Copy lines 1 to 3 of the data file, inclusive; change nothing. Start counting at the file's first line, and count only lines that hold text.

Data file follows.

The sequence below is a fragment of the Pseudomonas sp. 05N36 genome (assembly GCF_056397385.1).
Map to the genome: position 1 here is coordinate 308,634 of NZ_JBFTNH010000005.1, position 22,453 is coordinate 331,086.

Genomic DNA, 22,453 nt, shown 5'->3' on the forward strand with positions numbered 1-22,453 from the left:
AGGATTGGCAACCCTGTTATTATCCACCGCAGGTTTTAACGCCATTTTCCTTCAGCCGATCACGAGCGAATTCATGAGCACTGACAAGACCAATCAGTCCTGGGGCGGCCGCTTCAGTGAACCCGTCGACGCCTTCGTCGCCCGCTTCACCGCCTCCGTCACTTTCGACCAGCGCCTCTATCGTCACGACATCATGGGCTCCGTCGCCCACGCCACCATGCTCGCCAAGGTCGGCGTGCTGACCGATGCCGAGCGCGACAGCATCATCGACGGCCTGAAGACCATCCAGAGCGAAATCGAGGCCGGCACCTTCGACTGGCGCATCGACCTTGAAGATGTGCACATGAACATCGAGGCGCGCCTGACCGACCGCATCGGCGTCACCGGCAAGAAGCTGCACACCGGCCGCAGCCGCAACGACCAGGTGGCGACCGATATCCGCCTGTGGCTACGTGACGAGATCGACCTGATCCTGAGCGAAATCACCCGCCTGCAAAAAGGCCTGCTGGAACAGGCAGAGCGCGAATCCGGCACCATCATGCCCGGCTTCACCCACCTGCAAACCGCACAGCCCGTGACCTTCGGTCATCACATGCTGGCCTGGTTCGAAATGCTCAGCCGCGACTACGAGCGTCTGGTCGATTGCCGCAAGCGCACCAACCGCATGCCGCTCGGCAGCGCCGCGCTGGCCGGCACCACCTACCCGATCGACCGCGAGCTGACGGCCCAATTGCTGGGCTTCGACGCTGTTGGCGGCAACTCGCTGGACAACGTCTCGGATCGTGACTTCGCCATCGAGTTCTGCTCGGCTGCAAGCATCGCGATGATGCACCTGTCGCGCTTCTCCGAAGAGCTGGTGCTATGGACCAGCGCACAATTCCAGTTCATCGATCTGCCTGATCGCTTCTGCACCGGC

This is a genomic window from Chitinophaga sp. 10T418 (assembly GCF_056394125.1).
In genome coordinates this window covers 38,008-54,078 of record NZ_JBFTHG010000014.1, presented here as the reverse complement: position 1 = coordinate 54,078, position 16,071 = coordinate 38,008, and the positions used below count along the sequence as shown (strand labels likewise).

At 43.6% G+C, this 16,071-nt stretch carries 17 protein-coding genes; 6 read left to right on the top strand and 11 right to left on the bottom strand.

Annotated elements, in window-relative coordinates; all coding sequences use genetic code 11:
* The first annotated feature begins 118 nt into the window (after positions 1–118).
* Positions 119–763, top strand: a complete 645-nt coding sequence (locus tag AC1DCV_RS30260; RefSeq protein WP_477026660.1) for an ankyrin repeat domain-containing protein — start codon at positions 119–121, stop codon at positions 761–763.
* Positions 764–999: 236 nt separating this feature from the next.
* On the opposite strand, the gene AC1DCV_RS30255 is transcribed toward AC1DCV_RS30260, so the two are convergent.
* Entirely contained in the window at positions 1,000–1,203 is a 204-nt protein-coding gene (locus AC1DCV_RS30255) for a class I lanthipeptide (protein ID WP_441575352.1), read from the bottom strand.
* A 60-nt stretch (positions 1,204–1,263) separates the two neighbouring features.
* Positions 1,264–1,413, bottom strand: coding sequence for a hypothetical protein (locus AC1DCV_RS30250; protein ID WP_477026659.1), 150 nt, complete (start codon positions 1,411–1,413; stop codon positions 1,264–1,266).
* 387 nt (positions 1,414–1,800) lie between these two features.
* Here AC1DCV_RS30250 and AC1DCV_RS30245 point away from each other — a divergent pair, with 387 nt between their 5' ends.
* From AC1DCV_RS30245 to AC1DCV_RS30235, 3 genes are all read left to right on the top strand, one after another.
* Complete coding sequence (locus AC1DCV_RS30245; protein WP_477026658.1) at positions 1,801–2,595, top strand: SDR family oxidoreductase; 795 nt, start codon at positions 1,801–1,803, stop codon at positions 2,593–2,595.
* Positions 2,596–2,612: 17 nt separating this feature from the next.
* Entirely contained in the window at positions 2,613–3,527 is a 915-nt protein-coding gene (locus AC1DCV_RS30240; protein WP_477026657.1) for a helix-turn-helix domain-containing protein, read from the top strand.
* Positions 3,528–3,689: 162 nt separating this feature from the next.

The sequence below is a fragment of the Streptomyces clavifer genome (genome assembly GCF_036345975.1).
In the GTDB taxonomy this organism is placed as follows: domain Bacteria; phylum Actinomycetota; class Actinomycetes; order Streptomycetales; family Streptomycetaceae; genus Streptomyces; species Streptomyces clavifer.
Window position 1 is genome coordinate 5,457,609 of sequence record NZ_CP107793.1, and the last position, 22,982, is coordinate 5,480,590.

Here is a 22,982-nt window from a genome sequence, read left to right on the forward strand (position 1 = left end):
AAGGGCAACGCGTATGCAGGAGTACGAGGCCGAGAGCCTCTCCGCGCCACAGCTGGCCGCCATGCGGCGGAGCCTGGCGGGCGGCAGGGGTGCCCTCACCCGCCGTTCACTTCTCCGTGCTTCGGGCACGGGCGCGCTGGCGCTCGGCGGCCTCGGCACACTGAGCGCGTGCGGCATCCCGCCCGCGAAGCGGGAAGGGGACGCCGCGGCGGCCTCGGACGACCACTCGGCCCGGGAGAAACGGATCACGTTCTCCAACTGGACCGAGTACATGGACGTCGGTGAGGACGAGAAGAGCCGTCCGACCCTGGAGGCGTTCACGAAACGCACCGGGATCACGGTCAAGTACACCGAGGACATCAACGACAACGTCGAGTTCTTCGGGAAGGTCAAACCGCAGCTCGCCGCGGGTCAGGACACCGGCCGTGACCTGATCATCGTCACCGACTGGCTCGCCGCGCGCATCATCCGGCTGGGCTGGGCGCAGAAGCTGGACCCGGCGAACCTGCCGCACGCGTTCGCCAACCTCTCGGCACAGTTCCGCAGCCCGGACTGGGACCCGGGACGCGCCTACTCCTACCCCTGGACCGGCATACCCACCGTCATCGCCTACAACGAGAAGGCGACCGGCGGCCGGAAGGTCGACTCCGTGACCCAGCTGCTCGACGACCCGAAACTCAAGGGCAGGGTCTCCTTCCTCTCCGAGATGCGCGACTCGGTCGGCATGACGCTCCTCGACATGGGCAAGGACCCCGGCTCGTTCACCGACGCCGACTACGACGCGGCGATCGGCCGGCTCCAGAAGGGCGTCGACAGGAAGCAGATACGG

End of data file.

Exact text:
The sequence below is a fragment of the Pseudomonas sp. 05N36 genome (assembly GCF_056397385.1).
Map to the genome: position 1 here is coordinate 308,634 of NZ_JBFTNH010000005.1, position 22,453 is coordinate 331,086.

Genomic DNA, 22,453 nt, shown 5'->3' on the forward strand with positions numbered 1-22,453 from the left: